U.S. struggles with influx of Central American children at Mexican border

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WASHINGTON – A surge of unaccompanied children arriving from Central America at the U.S.-Mexico border will not be given legal status, U.S. Homeland Security Secretary Jeh Johnson said this week.

“I wish to make clear that those apprehended at our border are priorities for removal. They are priorities for enforcement of our immigration laws regardless of age,” Johnson said.

Johnson held a press conference Thursday in which he laid out an 11 point plan to accommodate the children that includes a request for more temporary shelters and preliminary health screenings.

As many as 60,000 children could arrive at the U.S.-Mexico border this year. This number is up from roughly 24,000 in 2013, according to the Department of Health and Human Services, which will care for them.

This map shows the location of three temporary shelters being used by the U.S. Department of Health and Human Services to house unaccompanied children arriving from Central America at the U.S.-Mexico border. Officials from the Department of Homeland Security say these shelters house about 3,000 children. (SHFWire graphic by Anna GilesHHS)

This map shows the location of three temporary shelters being used by the U.S. Department of Health and Human Services to house unaccompanied children arriving from Central America at the U.S.-Mexico border. Officials from the Department of Homeland Security say these shelters house about 3,000 children. (SHFWire graphic by Anna GilesHHS)

“The unaccompanied children arriving from Central America are vulnerable and have significant needs,” Mark Greenberg, HHS acting assistant secretary for the Administration for Children and Families, said. “They are young and separated from their families and have barely survived a hazardous journey. HHS has a responsibility to temporarily take care of these children.”

Most of the children are arriving from Mexico, Guatemala, El Salvador and Honduras and often travel to the U.S. to escape abuse, find family members or find work to support themselves, according to HHS.

Johnson did not answer questions during the press conference about what the shelters’ capacity is.

HHS funds a network of roughly 100 state licensed shelters operated by nonprofit organizations. When children arrive, they receive medical screenings, immunizations and a mental health exam, Greenberg said.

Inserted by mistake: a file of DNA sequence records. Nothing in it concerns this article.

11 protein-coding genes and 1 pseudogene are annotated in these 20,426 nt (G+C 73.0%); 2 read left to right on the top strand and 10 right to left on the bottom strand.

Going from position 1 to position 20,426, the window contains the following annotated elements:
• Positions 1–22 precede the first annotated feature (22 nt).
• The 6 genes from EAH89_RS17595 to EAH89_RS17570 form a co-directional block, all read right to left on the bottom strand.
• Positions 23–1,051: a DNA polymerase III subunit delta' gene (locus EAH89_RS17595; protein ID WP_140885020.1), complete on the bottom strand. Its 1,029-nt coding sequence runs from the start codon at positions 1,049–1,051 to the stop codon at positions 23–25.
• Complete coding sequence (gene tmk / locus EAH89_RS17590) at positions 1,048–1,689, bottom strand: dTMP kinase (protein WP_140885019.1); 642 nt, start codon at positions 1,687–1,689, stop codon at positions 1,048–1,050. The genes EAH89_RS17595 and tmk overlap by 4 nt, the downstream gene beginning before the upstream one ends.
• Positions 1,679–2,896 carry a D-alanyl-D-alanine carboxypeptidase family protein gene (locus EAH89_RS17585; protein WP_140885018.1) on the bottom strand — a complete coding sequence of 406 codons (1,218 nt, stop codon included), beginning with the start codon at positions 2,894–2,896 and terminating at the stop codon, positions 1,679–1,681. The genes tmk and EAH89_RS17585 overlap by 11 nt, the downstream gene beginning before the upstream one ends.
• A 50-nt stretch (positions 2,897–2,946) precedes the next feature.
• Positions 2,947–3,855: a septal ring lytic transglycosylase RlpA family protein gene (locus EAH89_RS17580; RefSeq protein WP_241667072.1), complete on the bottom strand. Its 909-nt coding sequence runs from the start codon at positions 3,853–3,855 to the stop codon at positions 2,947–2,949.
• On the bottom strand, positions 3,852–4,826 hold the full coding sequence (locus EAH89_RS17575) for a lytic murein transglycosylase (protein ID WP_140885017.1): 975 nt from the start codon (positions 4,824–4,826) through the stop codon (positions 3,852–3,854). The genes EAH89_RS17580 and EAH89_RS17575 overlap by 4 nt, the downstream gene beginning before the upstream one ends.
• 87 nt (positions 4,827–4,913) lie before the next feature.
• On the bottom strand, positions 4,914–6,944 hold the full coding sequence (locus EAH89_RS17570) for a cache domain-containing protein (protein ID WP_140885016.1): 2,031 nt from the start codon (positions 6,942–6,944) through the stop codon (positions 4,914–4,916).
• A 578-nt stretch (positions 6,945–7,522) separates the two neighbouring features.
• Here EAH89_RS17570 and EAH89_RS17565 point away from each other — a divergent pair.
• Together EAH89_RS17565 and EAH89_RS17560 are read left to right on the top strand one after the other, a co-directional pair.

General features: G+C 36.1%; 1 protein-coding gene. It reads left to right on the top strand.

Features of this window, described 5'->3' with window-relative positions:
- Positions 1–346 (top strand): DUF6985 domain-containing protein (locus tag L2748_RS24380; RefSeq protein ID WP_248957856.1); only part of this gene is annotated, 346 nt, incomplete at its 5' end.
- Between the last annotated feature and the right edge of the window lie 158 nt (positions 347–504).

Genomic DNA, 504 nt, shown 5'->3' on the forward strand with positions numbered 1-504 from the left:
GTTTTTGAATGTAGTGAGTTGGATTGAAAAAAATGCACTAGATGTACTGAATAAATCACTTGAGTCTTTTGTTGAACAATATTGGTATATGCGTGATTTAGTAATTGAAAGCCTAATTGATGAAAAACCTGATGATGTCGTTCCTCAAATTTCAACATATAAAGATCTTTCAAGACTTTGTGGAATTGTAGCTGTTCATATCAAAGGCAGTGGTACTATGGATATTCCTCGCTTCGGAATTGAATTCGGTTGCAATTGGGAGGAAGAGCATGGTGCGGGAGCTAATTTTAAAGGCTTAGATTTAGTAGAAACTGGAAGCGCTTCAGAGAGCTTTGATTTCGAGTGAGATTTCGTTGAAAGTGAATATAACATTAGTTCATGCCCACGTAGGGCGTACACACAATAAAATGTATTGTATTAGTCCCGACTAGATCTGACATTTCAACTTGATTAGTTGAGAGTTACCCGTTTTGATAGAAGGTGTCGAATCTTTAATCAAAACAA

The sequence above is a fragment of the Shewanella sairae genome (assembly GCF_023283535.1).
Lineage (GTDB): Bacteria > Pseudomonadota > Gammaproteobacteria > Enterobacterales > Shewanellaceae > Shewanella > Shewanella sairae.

Kenneth Cole, HHS deputy director of the Office of Public Affairs of the Administration for Children and families wrote in an email that there are three temporary shelters: Lackland Air Force Base in San Antonio holds about 1,100 children; Port Hueneme, Calif., holds 600 children and Fort Sill in Lawton, Okla., holds 1,200 children.

Johnson said he has asked the U.S. Coast Guard to loan aircraft to help transport the children to the shelters.

Craig Fugate, administrator of the Federal Emergency Management Agency, said support for these children has come from outside of the government.

“A lot of the initial response to this has been through the faith-based community, and they are active not only at the point where we are bring basic care to these children but are also important in the resettlement opportunities of fostering children as they go through the program,” Fugate said.

Children are usually placed in long-term foster care or are returned to their families while they await a court hearing, Fugate said.

Johnson warned that the situation is dire.

“We provide a number of things for the children when we find them because the law requires it, and our values require it, but it is not safe and it is not a desirable situation, and I would encourage no parent to send their children through this process,” Johnson said.

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Editor’s note: This story was previously published on the Scripps Howard Fundation Wire.

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